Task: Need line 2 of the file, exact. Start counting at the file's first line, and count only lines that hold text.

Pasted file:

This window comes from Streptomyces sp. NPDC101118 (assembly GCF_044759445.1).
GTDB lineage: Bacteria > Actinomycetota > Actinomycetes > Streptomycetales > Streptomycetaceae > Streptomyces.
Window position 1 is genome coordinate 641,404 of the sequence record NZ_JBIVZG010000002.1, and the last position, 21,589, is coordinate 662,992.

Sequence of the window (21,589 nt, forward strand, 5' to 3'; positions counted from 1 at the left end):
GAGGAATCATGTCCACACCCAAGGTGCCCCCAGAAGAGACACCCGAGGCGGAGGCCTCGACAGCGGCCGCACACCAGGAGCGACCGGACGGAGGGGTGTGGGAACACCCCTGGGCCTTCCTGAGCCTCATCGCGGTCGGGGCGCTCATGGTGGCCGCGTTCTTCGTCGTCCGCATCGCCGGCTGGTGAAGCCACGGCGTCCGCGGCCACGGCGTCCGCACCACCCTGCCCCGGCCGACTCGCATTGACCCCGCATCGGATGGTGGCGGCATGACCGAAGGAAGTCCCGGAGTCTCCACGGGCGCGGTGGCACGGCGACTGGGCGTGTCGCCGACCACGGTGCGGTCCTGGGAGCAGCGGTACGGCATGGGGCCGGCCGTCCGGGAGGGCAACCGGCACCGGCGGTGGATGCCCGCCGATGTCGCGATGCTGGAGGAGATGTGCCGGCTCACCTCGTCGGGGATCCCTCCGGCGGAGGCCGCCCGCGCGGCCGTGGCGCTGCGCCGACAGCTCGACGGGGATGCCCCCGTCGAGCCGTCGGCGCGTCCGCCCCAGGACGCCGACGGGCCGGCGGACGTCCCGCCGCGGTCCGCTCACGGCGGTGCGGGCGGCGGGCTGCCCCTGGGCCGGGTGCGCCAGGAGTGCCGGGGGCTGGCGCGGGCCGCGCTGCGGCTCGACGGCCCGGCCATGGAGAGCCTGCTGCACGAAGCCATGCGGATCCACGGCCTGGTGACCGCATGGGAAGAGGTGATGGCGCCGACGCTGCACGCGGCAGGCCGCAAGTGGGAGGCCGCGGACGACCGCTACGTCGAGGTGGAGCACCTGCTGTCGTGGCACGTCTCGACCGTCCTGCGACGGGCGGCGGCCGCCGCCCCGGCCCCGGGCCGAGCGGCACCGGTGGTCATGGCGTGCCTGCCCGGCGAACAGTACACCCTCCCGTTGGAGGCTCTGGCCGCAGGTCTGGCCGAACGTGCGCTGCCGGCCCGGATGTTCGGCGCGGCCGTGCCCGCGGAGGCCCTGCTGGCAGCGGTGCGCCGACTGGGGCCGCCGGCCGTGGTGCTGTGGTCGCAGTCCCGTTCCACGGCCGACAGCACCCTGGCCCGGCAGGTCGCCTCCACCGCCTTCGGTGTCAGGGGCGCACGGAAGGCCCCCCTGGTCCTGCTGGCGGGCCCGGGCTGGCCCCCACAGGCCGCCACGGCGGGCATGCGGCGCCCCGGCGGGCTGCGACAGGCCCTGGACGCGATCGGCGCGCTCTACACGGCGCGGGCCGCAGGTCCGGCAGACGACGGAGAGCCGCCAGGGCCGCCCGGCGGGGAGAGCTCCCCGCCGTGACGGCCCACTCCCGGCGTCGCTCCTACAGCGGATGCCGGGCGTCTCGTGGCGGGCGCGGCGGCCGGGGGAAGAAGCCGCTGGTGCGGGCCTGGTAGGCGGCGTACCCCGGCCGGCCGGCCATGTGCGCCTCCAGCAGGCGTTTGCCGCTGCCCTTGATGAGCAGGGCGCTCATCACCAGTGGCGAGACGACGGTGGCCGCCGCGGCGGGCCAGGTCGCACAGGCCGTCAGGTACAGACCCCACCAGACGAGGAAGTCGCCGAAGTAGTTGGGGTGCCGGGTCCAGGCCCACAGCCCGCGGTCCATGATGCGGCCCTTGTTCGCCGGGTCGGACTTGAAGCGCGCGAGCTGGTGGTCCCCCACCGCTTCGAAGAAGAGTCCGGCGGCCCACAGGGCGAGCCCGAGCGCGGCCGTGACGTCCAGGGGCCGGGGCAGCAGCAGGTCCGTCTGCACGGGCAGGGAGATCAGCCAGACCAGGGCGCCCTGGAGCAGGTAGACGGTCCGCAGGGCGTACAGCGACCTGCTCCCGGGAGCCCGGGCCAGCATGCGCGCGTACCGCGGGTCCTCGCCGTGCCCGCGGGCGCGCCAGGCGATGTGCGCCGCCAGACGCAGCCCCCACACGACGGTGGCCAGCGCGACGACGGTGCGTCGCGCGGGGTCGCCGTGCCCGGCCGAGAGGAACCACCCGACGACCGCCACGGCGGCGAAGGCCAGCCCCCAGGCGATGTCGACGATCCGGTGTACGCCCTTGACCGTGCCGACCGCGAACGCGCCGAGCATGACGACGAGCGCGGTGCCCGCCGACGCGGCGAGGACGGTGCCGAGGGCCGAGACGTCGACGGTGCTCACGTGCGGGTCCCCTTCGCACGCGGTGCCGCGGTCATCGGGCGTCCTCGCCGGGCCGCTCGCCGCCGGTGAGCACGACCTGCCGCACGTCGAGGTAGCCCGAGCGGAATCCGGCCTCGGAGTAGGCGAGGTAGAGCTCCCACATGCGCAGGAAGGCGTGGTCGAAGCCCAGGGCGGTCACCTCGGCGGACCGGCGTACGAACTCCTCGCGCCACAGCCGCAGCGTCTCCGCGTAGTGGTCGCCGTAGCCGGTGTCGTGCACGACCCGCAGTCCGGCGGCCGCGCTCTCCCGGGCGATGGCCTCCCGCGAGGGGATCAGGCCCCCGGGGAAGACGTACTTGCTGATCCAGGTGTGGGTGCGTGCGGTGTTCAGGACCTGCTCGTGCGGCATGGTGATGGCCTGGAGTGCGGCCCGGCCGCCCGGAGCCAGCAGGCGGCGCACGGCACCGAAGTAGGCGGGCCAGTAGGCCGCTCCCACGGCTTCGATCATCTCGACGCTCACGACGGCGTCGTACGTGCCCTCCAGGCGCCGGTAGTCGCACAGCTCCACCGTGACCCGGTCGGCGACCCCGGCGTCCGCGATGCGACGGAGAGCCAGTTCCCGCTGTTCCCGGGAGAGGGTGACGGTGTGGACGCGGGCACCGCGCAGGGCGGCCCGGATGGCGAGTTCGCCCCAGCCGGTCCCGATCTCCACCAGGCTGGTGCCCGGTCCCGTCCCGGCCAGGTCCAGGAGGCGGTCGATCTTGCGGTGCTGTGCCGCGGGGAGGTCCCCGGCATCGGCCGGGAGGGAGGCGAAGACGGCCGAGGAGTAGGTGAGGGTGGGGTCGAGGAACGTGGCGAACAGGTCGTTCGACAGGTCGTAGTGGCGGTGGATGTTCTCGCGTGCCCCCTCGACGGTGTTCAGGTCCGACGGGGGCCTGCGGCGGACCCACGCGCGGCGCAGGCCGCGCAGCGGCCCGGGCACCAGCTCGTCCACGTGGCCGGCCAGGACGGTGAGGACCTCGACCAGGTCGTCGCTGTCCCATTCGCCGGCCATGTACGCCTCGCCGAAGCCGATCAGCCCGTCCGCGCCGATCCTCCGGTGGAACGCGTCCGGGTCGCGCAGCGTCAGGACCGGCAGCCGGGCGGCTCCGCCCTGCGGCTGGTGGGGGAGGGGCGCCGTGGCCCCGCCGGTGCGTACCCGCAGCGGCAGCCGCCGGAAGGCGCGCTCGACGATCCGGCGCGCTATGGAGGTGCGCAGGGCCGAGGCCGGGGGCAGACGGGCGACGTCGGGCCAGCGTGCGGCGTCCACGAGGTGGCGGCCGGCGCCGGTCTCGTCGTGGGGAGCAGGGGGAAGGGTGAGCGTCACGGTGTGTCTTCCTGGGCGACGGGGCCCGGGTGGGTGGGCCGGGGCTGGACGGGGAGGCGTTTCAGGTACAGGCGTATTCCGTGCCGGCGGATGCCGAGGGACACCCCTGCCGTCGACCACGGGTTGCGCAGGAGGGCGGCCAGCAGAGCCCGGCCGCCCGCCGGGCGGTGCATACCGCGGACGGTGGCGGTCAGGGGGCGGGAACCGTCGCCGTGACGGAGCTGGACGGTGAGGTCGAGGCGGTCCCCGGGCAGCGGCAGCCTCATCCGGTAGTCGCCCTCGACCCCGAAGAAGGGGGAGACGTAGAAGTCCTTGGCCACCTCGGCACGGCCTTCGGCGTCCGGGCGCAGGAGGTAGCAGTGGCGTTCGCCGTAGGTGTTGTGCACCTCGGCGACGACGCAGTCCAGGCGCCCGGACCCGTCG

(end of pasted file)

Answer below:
GTDB lineage: Bacteria > Actinomycetota > Actinomycetes > Streptomycetales > Streptomycetaceae > Streptomyces.